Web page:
The former government had revamped the refugee determination system in 2012, but the reforms proved themselves fundamentally flawed. Measures such as tightened timelines, coupled with limited resources, were based on the misguided notion of deterrence rather than on reality. The system lacked the necessary elasticity to deal with ebbs and flows of the global refugee scene.

The 2019 budget allocated historic resources for the refugee determination system to boost efficiency and the Immigration and Refugee Board implemented innovative systems, which are moving cases along at a quickened pace.

When faced with the Ontario government’s reckless legal aid cuts for refugees and immigrants, the federal government stepped up to fill the gap with close to $26 million. This funding preserved the efficiency of the refugee determination system, which depends on legal representation to run properly. But the funding is limited to the current fiscal year and a sustainable legal aid system is needed. Both levels of government must work together make this happen before a new crisis erupts next year.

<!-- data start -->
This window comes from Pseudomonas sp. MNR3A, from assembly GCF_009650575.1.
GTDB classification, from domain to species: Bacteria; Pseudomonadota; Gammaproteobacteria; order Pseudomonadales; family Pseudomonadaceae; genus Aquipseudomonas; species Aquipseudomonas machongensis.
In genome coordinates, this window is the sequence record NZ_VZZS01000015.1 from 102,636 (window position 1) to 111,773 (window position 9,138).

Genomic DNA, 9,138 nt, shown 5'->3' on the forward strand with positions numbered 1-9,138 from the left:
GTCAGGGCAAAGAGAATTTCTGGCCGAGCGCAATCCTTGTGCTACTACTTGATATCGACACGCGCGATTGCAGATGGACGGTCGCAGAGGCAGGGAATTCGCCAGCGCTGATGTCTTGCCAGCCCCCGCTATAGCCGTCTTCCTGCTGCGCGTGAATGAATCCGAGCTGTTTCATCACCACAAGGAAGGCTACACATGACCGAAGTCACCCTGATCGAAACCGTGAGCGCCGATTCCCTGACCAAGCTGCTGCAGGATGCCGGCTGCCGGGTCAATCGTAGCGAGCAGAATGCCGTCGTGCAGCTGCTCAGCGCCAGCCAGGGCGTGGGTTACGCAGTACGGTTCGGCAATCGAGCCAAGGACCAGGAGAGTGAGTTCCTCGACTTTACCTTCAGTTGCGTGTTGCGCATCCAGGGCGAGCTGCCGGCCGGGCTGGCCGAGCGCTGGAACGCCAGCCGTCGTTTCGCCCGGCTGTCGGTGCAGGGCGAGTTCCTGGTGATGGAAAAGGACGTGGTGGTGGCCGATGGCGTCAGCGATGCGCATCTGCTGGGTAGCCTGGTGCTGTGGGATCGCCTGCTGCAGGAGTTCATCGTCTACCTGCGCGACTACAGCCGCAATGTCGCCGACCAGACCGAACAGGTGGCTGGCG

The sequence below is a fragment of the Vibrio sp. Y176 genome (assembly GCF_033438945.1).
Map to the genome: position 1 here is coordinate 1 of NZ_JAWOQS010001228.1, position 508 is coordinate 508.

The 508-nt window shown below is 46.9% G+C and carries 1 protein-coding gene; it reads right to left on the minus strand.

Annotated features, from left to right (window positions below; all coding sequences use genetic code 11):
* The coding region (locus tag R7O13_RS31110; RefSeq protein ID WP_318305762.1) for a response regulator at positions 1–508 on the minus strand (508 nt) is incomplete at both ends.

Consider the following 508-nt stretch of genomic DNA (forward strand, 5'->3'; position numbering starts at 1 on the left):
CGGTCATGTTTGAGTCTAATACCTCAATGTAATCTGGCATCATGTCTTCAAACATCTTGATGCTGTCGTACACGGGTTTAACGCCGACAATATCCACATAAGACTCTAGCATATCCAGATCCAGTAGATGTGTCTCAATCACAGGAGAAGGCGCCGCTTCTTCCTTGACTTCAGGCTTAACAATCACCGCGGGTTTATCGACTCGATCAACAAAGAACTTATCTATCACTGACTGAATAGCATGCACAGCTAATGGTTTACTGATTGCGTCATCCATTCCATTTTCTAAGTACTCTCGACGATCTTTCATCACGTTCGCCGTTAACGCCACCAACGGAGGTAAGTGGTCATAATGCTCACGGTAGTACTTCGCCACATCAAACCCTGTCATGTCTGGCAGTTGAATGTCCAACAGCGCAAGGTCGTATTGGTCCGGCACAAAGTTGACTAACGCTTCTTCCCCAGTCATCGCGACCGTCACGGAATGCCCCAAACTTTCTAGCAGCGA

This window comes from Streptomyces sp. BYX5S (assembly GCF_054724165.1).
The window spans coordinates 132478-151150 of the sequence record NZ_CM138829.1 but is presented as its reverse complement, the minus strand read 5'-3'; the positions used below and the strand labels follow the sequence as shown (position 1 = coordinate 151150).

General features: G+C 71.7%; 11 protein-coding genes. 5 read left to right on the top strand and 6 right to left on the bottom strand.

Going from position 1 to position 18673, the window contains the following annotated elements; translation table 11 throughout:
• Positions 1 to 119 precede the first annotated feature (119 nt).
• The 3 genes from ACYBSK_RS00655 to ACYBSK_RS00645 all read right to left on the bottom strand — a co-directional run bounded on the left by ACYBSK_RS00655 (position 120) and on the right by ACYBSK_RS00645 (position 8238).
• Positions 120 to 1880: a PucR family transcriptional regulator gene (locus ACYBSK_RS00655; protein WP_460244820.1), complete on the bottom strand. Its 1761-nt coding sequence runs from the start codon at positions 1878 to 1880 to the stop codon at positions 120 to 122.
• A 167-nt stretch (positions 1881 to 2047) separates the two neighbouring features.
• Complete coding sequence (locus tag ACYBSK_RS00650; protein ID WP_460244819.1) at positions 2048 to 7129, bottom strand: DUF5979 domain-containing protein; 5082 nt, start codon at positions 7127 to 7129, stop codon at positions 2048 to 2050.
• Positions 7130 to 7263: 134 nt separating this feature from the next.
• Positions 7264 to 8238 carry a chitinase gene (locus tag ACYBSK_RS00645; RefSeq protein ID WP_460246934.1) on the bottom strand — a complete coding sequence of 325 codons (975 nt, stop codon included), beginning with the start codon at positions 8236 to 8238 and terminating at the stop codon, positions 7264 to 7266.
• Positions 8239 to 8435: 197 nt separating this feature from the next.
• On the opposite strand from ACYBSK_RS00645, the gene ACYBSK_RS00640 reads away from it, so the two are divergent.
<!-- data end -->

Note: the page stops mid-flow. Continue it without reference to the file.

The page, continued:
Other troubling laws persist. For example, the Immigration and Refugee Protection Act (IRPA) bars refugee access to humanitarian relief for 12 months after their refugee claim was rejected, and the starting point for that 12-month period was just extended. People who fail to meet the precise refugee definition may still face hardship if sent home and require Canada’s humanitarian relief to remain here. The faster that hardship is assessed, the better.

We also need to reflect on the Safe Third Country Agreement (STCA) that bars people in the U.S. from entering Canada to seek refugee protection unless they meet an exemption.

Evidence that the asylum system in the U.S. fails to meet international standards is plentiful, calling into question why the STCA remains in effect. Fearing deportation from the U.S. without a fair shot at obtaining asylum, people who are barred because of the STCA cross into Canada between ports of entry to seek protection.